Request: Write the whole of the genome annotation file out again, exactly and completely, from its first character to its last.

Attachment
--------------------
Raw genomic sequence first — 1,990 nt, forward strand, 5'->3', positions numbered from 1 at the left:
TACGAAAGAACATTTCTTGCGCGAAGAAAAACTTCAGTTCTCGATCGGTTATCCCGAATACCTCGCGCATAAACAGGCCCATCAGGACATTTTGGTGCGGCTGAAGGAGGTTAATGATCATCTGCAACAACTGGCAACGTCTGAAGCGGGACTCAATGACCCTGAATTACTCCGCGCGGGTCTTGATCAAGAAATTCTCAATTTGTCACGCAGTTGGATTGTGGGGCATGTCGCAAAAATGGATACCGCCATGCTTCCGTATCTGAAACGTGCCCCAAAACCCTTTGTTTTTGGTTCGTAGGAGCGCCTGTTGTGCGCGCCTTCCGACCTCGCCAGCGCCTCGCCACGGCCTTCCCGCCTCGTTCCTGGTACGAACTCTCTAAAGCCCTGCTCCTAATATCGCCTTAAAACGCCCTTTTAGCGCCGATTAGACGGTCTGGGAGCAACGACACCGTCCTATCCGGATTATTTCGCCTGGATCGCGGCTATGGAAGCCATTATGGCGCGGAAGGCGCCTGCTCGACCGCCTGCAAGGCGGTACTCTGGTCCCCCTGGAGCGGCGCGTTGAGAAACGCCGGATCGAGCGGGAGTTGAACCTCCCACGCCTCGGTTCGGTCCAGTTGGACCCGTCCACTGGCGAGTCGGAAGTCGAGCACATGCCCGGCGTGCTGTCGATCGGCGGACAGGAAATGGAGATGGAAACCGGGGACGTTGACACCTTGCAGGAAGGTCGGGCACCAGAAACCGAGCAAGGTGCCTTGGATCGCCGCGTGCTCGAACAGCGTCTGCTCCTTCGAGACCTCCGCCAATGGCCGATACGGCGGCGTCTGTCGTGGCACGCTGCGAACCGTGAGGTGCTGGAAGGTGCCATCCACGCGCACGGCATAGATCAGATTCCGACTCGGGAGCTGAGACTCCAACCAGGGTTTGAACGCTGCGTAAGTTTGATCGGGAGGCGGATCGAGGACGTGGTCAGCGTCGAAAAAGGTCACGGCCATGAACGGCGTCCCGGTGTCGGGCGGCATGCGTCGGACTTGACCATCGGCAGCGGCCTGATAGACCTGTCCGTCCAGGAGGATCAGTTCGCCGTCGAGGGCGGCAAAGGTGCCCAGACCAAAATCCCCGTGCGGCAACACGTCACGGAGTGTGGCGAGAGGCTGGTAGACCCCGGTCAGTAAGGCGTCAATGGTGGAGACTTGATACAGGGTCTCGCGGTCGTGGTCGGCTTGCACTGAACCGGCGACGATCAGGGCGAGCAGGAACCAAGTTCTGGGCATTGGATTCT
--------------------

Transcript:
Raw genomic sequence first — 1,990 nt, forward strand, 5'->3', positions numbered from 1 at the left:
TACGAAAGAACATTTCTTGCGCGAAGAAAAACTTCAGTTCTCGATCGGTTATCCCGAATACCTCGCGCATAAACAGGCCCATCAGGACATTTTGGTGCGGCTGAAGGAGGTTAATGATCATCTGCAACAACTGGCAACGTCTGAAGCGGGACTCAATGACCCTGAATTACTCCGCGCGGGTCTTGATCAAGAAATTCTCAATTTGTCACGCAGTTGGATTGTGGGGCATGTCGCAAAAATGGATACCGCCATGCTTCCGTATCTGAAACGTGCCCCAAAACCCTTTGTTTTTGGTTCGTAGGAGCGCCTGTTGTGCGCGCCTTCCGACCTCGCCAGCGCCTCGCCACGGCCTTCCCGCCTCGTTCCTGGTACGAACTCTCTAAAGCCCTGCTCCTAATATCGCCTTAAAACGCCCTTTTAGCGCCGATTAGACGGTCTGGGAGCAACGACACCGTCCTATCCGGATTATTTCGCCTGGATCGCGGCTATGGAAGCCATTATGGCGCGGAAGGCGCCTGCTCGACCGCCTGCAAGGCGGTACTCTGGTCCCCCTGGAGCGGCGCGTTGAGAAACGCCGGATCGAGCGGGAGTTGAACCTCCCACGCCTCGGTTCGGTCCAGTTGGACCCGTCCACTGGCGAGTCGGAAGTCGAGCACATGCCCGGCGTGCTGTCGATCGGCGGACAGGAAATGGAGATGGAAACCGGGGACGTTGACACCTTGCAGGAAGGTCGGGCACCAGAAACCGAGCAAGGTGCCTTGGATCGCCGCGTGCTCGAACAGCGTCTGCTCCTTCGAGACCTCCGCCAATGGCCGATACGGCGGCGTCTGTCGTGGCACGCTGCGAACCGTGAGGTGCTGGAAGGTGCCATCCACGCGCACGGCATAGATCAGATTCCGACTCGGGAGCTGAGACTCCAACCAGGGTTTGAACGCTGCGTAAGTTTGATCGGGAGGCGGATCGAGGACGTGGTCAGCGTCGAAAAAGGTCACGGCCATGAACGGCGTCCCGGTGTCGGGCGGCATGCGTCGGACTTGACCATCGGCAGCGGCCTGATAGACCTGTCCGTCCAGGAGGATCAGTTCGCCGTCGAGGGCGGCAAAGGTGCCCAGACCAAAATCCCCGTGCGGCAACACGTCACGGAGTGTGGCGAGAGGCTGGTAGACCCCGGTCAGTAAGGCGTCAATGGTGGAGACTTGATACAGGGTCTCGCGGTCGTGGTCGGCTTGCACTGAACCGGCGACGATCAGGGCGAGCAGGAACCAAGTTCTGGGCATTGGATTCT